In thunderstorms it is better not to be on the water, but to be under water? I’ve never learned that, but since my diving instructor One doesn’t panic, I quietly enjoy everything there is to see underwater in the evening. We both have two small night lights with us to spot fish.
It is nice to dive at night, because many fish and other animals sleep during the day. They feel safer at night, because they think they can hide. There are tons of coral – they form naturally, there are no fish in them during the day, but in the evening the fish think they are safe. When we look into it with our lamp we see two fish – who can’t go any way, they look like Dory in the movie Finding Nemo, very funny.
In any case, Nemo – the fish in the film, the clownsfish – can be found here a lot. They’re in the coral and when you get close to them with your fingers they’ll come after you, they’re very terrotorial and want to protect their area. The most advanced divers will see you do all this, play under water.
When I go upstairs I see how hard it rains, we see barely more than two meters for us and for the boat through the rain. We turn on every lamp we have to see in front of us and go back to the coast, to the dive center.
When we come upstairs, I see – as One already knew – that it rains very hard. The guest on the boat that was waiting for us is more than soaked. The storm is dangerous now that we are on the boat, so it has been dangerous for him all the time. We turn on our lamps to be able to see in front of the boat, that hardly works, I think we can see two meters in front of us, but it may save us that there are few boats and swimmers because of the weather.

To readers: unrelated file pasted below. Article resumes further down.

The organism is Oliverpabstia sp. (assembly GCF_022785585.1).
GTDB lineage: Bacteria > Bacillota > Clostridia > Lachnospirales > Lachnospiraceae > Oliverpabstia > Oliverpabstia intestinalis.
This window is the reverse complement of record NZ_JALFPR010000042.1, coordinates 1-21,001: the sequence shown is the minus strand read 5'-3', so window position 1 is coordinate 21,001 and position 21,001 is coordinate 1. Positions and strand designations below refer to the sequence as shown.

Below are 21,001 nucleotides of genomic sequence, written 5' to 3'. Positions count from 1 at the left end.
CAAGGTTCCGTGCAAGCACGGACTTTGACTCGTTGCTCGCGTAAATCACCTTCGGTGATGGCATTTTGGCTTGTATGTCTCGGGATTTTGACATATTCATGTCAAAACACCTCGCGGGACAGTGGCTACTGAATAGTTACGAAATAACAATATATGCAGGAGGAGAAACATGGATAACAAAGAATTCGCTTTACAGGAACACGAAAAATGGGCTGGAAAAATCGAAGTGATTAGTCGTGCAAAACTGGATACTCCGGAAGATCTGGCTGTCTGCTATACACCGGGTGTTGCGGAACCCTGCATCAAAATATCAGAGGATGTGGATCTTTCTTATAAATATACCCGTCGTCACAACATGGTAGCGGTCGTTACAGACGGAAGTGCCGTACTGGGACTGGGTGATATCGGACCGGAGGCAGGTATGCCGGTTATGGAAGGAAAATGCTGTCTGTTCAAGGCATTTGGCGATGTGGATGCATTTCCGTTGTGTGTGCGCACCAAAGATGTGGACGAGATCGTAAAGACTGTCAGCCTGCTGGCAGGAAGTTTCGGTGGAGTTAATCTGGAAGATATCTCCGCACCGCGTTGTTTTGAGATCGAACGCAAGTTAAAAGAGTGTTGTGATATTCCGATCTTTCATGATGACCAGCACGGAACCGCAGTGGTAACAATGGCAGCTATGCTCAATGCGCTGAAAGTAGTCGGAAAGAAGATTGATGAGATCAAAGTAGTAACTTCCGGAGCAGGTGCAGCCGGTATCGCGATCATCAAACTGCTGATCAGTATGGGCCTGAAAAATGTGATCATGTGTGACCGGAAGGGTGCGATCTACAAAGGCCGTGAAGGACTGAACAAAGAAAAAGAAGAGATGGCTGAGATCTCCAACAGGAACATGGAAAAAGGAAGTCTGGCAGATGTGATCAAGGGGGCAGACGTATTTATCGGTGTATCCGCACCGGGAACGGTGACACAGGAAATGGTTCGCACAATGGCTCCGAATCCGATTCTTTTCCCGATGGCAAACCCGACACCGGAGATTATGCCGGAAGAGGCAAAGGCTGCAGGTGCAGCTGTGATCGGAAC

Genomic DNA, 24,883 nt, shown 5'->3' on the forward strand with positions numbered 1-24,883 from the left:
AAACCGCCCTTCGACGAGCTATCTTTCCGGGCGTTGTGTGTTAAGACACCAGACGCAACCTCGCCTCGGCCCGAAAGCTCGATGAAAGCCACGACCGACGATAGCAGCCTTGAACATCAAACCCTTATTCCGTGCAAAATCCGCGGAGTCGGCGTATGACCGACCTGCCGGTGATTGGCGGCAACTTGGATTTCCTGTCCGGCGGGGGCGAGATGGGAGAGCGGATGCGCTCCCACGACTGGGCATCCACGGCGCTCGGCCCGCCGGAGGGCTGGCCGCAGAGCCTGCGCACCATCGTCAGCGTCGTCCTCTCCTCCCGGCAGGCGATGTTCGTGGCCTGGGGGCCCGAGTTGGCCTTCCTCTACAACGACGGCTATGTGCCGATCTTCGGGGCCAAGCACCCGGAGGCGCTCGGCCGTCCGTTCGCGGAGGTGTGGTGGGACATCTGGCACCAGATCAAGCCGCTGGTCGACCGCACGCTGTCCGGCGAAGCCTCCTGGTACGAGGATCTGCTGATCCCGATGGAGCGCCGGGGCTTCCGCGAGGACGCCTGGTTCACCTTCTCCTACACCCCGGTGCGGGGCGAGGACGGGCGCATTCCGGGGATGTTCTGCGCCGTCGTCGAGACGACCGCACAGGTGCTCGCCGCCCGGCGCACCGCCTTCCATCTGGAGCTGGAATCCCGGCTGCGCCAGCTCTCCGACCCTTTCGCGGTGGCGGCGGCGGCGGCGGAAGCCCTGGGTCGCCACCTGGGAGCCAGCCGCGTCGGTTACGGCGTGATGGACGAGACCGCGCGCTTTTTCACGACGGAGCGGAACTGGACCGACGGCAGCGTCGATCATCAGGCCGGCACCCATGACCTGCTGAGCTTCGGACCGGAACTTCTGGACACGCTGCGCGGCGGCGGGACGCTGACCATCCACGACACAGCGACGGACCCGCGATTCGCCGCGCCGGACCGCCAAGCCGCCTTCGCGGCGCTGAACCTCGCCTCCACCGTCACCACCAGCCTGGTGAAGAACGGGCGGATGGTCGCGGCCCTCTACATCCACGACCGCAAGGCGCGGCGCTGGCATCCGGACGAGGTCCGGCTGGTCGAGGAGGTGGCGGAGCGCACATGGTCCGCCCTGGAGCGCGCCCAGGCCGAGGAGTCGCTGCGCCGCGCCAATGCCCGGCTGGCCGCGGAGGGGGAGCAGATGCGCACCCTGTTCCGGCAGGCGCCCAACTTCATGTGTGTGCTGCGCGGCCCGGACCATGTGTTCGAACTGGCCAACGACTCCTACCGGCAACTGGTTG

When I walk from the boat to the dive center there are fifteen people under a bar who have a small party there. They yell when I get out, they’ve been there for an hour, get drunk and of course it’s bizarre to dive with this weather, but I survived and it was great. In addition: I have my Advanced Open Water, and now I can dive up to 30 meters instead of the 18 meters with the PADI.
The first few days on the island we made a number of girlfriends with whom we meet a lot to sunbathe, eat and go to the movie Tag, but unfortunately they all leave on Tuesday.
That day we dive and new people come – on my whole journey it’s a coming and going of people. Besides a couple from Canada who worked here in 1996, when alcohol was still prohibited and they were on the beach with their twenties in the evening around a campfire, and there were no fire shows and countless bars, there is Juan from Spain. We dive with divemaster (DM) Christel from Switzerland. When we go down Juan has trouble with his ears and who knows what else, but it takes a while before he is down, which is not bad, but because of that we can dive less long. I already know then that he will be faster than us through his tank so we have to go up earlier and that happens as well. Men use more air, because they have larger lungs, and people who breathe faster – due to tension, for example – are also faster through the tank. Meltem and I are very good at our air management so with One we did a dive of 61 minutes once, most of the dives here last 45 to 55 minutes.
After diving we drink as always our Tiger beer on the beach, then Christel, Juan and a serious Canadian boy drink along. At the end of the evening you can guess: Christel was sitting behind Juan, Juan takes every girl from the Canadian boy – who is coming loose – and finally Christel has what she wants: Juan. Meltem and I have bought a bottle of vodka and mix it with blackcurrant juice and spa red which drinks like lemonade, so we have a good night. The Canadian boy doesn’t succeed, but does has a nice evening (I think).
So it goes… Another day on the beach.